By the time the FBI formally opened a combined counterintelligence and criminal inquiry, following Trump’s dismissal of Comey in May 2017, a lot of water had flowed under the bridge. As a candidate, the president suggested in a public speech that the Russian government should hack and publicize the private communications of his political opponent. After taking office, he demanded loyalty from Comey and requested that the FBI director “let go” the investigation into former National-Security Adviser Michael Flynn, who by that point Trump had fired for lying about his communications with the Russian ambassador. Within the FBI itself, a broader counterintelligence investigation into possible coordination between the Trump campaign and the Russian government was well under way, having begun in the last days of July 2016. And then the president fired the FBI director after drafting a never-sent letter specifically mentioning the Russia investigation, proceeding to announce on television that he had done so with “this Russia thing with Trump and Russia” on his mind.

At the same time, writing off the Times story as mere confirmation of what was already known underestimates the magnitude of the FBI’s bureaucratic step: the decision to open a counterintelligence investigation into the president. There is, after all, something very new in the story. As Goldman noted to Chotiner, he and his colleagues reported for the first time that “the F.B.I. had specifically started looking at Trump” himself in a counterintelligence context—as opposed to taking a broader look at his associates or Russian activity—“and whether he wittingly or unwittingly had been working with a hostile foreign power.” The bureau had done so partly in response to Trump’s firing of Comey, an action that the president declared to NBC’s Lester Holt he had taken with the Russia investigation on his mind.

This step is a big deal. Remember that Comey had specifically reassured the president on several occasions that he was not personally under investigation, a fact that Trump stressed in the dismissal note he sent the FBI director. The folks who were running the bureau in the wake of Comey’s firing were not idiots. They were undoubtedly aware, with Trump proclaiming loudly that he was not an investigative subject, how explosive it would be to designate him as one. They were also undoubtedly aware that doing so would spark claims of a “deep state” coup. Yet they did it anyway.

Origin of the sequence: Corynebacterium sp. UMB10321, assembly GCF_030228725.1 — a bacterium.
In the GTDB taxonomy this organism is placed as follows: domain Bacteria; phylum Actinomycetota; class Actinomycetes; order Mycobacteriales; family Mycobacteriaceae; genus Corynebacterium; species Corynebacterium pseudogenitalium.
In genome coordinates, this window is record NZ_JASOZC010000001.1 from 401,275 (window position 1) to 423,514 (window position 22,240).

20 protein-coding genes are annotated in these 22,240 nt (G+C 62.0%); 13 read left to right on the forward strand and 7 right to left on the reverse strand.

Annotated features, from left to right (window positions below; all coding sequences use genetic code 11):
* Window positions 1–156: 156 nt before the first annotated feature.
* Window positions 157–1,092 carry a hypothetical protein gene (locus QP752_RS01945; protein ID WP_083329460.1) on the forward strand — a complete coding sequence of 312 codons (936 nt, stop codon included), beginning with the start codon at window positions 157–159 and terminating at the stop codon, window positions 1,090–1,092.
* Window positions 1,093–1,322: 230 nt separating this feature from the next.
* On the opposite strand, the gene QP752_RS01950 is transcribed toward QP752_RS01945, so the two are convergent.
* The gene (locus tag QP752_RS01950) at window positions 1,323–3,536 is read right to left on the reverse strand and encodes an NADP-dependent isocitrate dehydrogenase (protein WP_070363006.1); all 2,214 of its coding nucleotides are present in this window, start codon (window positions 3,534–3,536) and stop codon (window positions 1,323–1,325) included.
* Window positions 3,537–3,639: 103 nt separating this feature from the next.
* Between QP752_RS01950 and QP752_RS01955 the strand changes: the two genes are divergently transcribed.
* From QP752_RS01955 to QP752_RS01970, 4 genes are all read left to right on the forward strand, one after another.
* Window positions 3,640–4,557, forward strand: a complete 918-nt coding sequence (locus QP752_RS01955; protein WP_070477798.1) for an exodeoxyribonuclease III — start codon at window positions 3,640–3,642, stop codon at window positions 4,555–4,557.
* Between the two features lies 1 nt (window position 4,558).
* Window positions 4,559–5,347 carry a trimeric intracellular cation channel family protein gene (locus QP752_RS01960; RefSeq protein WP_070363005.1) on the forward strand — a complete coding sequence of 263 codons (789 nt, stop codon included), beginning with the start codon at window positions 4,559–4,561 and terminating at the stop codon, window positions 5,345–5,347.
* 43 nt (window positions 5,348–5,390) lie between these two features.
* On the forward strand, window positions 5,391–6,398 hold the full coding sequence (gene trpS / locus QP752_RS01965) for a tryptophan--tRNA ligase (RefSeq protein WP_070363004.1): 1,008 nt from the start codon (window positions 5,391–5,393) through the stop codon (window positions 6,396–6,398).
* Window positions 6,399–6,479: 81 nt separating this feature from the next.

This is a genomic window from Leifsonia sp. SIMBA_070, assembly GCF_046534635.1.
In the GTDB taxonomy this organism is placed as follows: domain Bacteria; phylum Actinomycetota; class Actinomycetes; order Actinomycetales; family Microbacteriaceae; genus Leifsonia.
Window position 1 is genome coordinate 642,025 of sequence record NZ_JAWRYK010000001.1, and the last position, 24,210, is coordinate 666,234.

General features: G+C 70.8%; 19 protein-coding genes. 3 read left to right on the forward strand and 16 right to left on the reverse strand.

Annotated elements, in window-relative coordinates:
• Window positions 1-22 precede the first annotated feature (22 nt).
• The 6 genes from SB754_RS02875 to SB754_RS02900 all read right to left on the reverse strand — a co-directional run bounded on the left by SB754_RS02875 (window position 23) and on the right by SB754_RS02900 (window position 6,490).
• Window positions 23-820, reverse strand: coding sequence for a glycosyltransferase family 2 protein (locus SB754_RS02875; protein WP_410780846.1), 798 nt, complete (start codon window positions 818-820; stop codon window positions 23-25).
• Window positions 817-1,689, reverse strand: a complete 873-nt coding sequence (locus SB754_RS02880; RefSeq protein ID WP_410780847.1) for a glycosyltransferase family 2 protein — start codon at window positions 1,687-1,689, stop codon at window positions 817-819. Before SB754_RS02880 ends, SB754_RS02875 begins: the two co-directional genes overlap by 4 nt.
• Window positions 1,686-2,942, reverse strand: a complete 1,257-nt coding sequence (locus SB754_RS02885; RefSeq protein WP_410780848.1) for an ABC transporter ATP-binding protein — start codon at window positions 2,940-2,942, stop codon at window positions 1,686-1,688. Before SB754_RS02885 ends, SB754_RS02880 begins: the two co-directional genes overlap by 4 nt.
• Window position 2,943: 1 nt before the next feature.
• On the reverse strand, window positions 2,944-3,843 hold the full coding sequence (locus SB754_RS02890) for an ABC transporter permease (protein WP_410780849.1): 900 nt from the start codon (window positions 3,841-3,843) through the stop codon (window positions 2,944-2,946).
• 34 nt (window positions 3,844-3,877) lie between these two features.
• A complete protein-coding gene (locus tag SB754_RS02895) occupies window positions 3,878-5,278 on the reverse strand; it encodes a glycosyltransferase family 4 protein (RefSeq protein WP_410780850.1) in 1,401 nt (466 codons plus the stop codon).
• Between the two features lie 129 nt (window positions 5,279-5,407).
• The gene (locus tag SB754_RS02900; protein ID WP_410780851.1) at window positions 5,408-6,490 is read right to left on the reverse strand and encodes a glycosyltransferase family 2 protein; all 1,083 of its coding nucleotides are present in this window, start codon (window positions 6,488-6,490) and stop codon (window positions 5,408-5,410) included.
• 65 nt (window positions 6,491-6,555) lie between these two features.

Indeed, it is one thing to understand generically that there is something fishy going on in terms of Trump’s relationship with the Russian government, to understand that the FBI is looking at the relationship between the Russians and his campaign, and to understand that the president’s actions with respect to law enforcement are being scrutinized as possible obstructions of justice. It is quite another thing to learn that the FBI actually took the investigative step of identifying the president personally—not just his campaign or his associates—as the focus of a counterintelligence probe.

And the step is, in fact, highly controversial even among those with deep expertise in national-security law and investigations. On Lawfare alone, we have seen a vibrant debate on the subject. The former Justice Department national-security chief David Kris sees the FBI’s action as a natural, perhaps inevitable, reflection of the state of the evidence at the time, writing, “Although I find the president’s behavior shocking, I am not shocked, or at least not surprised, at the FBI’s investigative response.” By contrast, Jack Goldsmith—who ran the Office of Legal Counsel at the Justice Department—describes it as “premised on an inversion of the normal assumptions of Article II of the Constitution.” And Stewart Baker, who was general counsel at the National Security Agency and a policy guru at the Department of Homeland Security, saw in the Times story the long shadow of former FBI Director J. Edgar Hoover, writing of the bureau, “There is only one American agency with a history of destroying American politicians to serve its own bureaucratic interests.”